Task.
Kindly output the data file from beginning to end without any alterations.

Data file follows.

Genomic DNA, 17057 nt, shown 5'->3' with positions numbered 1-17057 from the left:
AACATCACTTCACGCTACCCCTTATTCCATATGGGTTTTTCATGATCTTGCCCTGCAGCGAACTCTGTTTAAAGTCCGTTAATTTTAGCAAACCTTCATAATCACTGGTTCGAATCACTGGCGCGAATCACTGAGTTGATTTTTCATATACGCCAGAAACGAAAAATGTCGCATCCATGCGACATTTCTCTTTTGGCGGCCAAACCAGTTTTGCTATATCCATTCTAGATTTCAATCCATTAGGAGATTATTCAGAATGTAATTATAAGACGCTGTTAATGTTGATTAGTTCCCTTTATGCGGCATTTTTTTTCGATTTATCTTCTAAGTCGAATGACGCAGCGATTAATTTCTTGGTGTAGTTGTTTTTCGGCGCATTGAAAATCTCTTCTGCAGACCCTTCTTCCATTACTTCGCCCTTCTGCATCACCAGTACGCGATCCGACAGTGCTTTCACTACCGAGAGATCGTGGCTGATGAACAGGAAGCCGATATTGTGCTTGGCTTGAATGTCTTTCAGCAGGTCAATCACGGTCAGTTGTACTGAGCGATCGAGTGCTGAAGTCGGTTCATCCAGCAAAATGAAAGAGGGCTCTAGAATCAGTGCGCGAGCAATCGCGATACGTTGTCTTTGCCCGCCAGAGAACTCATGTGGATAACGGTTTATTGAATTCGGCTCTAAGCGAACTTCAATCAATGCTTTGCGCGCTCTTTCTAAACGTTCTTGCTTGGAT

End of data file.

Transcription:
Genomic DNA, 17057 nt, shown 5'->3' with positions numbered 1-17057 from the left:
AACATCACTTCACGCTACCCCTTATTCCATATGGGTTTTTCATGATCTTGCCCTGCAGCGAACTCTGTTTAAAGTCCGTTAATTTTAGCAAACCTTCATAATCACTGGTTCGAATCACTGGCGCGAATCACTGAGTTGATTTTTCATATACGCCAGAAACGAAAAATGTCGCATCCATGCGACATTTCTCTTTTGGCGGCCAAACCAGTTTTGCTATATCCATTCTAGATTTCAATCCATTAGGAGATTATTCAGAATGTAATTATAAGACGCTGTTAATGTTGATTAGTTCCCTTTATGCGGCATTTTTTTTCGATTTATCTTCTAAGTCGAATGACGCAGCGATTAATTTCTTGGTGTAGTTGTTTTTCGGCGCATTGAAAATCTCTTCTGCAGACCCTTCTTCCATTACTTCGCCCTTCTGCATCACCAGTACGCGATCCGACAGTGCTTTCACTACCGAGAGATCGTGGCTGATGAACAGGAAGCCGATATTGTGCTTGGCTTGAATGTCTTTCAGCAGGTCAATCACGGTCAGTTGTACTGAGCGATCGAGTGCTGAAGTCGGTTCATCCAGCAAAATGAAAGAGGGCTCTAGAATCAGTGCGCGAGCAATCGCGATACGTTGTCTTTGCCCGCCAGAGAACTCATGTGGATAACGGTTTATTGAATTCGGCTCTAAGCGAACTTCAATCAATGCTTTGCGCGCTCTTTCTAAACGTTCTTGCTTGGAT